Stocks finished modestly higher on Monday as oil prices fell close to the $50-per-barrel-mark. A sharp drop in oil prices supported bullish sentiment, but uncertainty about the presidential election Tuesday kept the market in check, says Standard & Poor's MarketScope.
The Dow Jones industrial average rose 26.92 points, or 0.27%, to finish at 10,054.39. The broader Standard & Poor's 500 index was up 0.31 point, or 0.03%, to 1,130.51. The Nasdaq composite index gained 4.88 points, or 0.25%, at 1,979.87.
In the energy markets, December NYMEX crude settled down $1.63 per barrel to $50.13, after ranging between $52.50 and $49.30. Technical selling on the break under support of $51, and various news reports including Yukos may not be forced into bankruptcy, Nigerian workers may not strike, weaker-than-expected economic data from the U.S. and Eurozone, speculation of a Kerry win, and news Iraq exports were back to a pre-invasion level pressured prices, says Action Economics. But prices rebounded into the close on news of a pipeline explosion in Iraq, according to Action Economics.
With no major economic reports due out Tuesday, most market watchers will be focused on the election. The latest media polls showed President George W. Bush and Senator John Kerry in a statistical dead heat.
Companies on Tuesday's earnings calendar include AmeriSourceBergen (ABC), BJ Services (BJS), Clorox (CLX), International Game Technology (IGT), Prudential (PRU), and Tenet Healthcare (THC).
In economic news Monday, the October ISM manufacturing activity measure slipped to 56.8 from 58.5 in September. Employment dipped to 54.8 from 58.1. New orders were little changed at 58.3 from 58.1. Prices paid rose to 78.5 from 76.0. The data were weaker than expected and should give some support to Treasuries, while further dollar gains should be limited, says Action Economics.
September construction spending was flat, after a revised 0.9% increase in August (from an initial 0.8% gain). And September personal spending rose an 0.6%, as expected, while personal income rose 0.2% vs. an expected 0.3% gain.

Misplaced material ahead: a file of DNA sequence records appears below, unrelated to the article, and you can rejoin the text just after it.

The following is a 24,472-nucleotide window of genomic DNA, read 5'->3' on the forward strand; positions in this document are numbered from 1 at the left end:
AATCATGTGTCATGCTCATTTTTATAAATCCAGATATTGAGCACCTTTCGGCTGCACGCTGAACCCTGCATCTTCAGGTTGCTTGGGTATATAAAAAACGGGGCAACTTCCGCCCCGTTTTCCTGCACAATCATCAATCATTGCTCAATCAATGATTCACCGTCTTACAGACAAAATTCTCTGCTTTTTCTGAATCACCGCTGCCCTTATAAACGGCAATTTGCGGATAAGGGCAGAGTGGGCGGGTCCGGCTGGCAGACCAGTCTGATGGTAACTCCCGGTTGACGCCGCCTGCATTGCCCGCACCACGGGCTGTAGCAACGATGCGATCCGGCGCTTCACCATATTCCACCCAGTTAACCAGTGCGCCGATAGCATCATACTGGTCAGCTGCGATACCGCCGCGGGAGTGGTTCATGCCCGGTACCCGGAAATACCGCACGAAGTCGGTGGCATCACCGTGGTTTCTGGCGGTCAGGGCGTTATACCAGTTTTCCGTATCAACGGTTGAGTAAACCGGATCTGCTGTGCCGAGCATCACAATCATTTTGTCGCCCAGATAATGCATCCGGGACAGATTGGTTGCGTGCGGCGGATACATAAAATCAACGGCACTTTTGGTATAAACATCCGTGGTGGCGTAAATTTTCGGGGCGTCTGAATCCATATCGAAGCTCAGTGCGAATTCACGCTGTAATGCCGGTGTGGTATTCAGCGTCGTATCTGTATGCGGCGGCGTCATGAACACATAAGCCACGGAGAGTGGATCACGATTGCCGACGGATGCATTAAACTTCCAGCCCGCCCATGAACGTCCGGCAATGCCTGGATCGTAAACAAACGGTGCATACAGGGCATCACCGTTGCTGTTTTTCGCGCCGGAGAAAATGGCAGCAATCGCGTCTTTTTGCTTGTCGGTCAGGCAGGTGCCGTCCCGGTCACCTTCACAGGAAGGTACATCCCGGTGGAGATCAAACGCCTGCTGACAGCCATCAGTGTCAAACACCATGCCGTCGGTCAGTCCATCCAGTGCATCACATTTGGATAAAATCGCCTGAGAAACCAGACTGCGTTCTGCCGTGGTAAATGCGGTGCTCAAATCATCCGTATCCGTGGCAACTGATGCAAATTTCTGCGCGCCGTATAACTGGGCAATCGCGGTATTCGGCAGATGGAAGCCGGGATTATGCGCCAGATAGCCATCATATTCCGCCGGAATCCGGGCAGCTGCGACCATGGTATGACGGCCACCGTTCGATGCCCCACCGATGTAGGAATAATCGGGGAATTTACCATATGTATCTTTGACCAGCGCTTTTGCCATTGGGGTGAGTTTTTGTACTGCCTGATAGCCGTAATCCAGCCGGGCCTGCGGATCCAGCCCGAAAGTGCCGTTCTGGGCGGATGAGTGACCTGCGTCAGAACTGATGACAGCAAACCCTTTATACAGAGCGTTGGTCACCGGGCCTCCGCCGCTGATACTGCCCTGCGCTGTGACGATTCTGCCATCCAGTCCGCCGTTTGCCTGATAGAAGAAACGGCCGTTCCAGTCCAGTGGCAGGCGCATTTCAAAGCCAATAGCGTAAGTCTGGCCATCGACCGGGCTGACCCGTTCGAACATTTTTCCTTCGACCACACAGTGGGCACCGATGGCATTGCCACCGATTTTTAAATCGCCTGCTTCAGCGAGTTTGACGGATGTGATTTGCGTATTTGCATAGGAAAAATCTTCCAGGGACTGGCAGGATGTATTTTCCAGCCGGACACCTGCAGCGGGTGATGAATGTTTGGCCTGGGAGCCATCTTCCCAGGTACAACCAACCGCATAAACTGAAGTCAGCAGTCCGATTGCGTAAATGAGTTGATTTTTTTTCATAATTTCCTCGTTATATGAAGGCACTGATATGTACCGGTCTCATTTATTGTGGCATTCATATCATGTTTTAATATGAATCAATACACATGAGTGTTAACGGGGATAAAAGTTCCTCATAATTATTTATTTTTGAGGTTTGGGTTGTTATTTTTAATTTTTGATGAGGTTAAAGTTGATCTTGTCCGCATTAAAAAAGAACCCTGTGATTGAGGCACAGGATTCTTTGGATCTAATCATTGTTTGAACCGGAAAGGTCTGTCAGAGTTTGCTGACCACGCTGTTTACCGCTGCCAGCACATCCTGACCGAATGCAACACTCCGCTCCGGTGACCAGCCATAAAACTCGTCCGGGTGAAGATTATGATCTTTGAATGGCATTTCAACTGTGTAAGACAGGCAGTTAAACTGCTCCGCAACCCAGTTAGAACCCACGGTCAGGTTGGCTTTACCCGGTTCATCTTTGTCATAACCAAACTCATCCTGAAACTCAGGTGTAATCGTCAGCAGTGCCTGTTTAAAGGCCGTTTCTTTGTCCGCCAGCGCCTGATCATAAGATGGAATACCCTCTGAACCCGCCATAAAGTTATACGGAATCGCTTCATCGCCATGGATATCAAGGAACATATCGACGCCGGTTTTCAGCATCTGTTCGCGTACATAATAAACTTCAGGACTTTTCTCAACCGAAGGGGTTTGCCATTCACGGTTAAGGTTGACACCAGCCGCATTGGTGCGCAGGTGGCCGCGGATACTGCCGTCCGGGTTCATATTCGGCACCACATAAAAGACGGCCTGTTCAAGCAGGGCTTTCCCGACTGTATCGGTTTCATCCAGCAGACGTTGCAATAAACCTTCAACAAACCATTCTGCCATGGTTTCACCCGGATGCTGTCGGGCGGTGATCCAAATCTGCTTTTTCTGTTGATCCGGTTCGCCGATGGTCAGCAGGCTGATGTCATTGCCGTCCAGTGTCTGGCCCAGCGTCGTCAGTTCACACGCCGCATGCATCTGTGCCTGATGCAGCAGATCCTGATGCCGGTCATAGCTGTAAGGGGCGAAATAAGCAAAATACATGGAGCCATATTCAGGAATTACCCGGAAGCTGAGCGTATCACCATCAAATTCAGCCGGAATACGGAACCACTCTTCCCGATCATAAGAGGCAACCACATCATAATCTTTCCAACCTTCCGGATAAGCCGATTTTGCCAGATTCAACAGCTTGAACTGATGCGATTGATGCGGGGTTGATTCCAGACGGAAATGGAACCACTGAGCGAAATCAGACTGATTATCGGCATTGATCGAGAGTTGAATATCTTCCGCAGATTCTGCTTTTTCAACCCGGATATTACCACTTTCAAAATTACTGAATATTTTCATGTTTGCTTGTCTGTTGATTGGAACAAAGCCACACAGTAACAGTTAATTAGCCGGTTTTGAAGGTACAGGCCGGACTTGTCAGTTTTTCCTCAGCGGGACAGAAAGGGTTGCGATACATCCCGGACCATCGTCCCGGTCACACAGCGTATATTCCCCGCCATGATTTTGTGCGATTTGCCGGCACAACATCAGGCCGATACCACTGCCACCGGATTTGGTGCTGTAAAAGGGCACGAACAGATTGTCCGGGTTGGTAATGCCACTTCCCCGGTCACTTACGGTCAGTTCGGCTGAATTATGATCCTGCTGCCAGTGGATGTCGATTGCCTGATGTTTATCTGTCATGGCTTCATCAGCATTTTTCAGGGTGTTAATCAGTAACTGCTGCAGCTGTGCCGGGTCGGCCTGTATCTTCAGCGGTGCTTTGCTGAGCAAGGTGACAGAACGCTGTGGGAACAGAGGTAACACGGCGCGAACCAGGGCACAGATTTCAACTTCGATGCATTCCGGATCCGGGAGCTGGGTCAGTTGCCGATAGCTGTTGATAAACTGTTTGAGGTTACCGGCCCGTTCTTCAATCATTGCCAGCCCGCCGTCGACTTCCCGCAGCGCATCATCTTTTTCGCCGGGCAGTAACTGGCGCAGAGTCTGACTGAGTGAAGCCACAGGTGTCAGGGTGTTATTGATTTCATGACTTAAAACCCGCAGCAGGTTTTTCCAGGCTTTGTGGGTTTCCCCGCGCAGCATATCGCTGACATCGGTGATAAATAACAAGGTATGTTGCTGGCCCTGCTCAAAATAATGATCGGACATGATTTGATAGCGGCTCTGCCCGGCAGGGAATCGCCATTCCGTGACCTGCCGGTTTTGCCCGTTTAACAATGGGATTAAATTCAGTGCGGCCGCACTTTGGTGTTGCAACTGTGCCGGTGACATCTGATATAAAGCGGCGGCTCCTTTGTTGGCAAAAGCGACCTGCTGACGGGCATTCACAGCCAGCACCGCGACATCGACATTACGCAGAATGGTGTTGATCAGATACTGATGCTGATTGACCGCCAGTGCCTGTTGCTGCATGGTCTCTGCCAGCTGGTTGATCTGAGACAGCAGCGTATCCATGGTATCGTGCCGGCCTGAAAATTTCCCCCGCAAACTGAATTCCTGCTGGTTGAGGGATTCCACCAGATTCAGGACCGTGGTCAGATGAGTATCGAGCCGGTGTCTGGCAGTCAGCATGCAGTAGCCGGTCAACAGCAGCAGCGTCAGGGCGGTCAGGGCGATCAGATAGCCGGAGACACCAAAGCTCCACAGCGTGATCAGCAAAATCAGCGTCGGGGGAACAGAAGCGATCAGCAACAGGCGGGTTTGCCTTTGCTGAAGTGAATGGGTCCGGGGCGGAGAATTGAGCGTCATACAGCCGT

On the corporate front, Oracle (ORCL) raised its $21 per share fully-financed cash offer for PeopleSoft (PSFT) to $24 a share, which it says represents its best and final offer. PeopleSoft shares jumped on the news.
Strength in select tech groups -- office electronics, application software, Internet software, and retail -- led the market's advance, according to Standard & Poor's MarketScope.
However, Dow member Merck (MRK) fell nearly 10% Monday after the Wall Street Journal reported that for years, the drugmaker sought to keep safety concerns about its Vioxx compound from spoiling the drug's commercial prospects.
Treasury prices fell Monday as oil prices slipped and the ISM manufacturing report came in weaker than expected. The yield on the 10-year note rose to 4.09%, with one day to go before the national election. The bond market shruged off fresh reports from renowned Fedwatchers that the Fed could engineer a policy pause (i.e., refrain from hiking rates) in December, says Action Economics.
European stock markets finished higher on Monday. London's Financial Times-Stock Exchange 100 index was up 49.6 points, or 1.07%, to 4,673.8 as Britain's October CIPS manufacturing PMI rose to a higher than expected 53.0 level from 52.2 in September.
Germany's DAX index gained 52.39 points, or 1.32%, to 4,012.64 even though German PMI dropped to 52.8 from 54.1 in September and oil prices rose. In Paris, the CAC 40 index rose 27.25 points, or 0.74%, to 3,734.07 even though French PMI dropped to 53.5 from 54.0 in September.
In Asia, the markets finished mixed on Monday as investors stayed sidelined ahead of the U.S. presidential election on Tuesday. Japan's Nikkei 225 index fell 36.71 points, or 0.34%, to close at 10,734.71, with activity focused on small caps. Investors sold shares of firms which reported weak earnings results, with NTT DoCoMo down 1.6%, while Olympus tanked 5.11%.
In Hong Kong, the Hang Seng index rose 39.59 points, or 0.3%, to close at 13,094.25 in cautious trade ahead of the U.S. presidential election.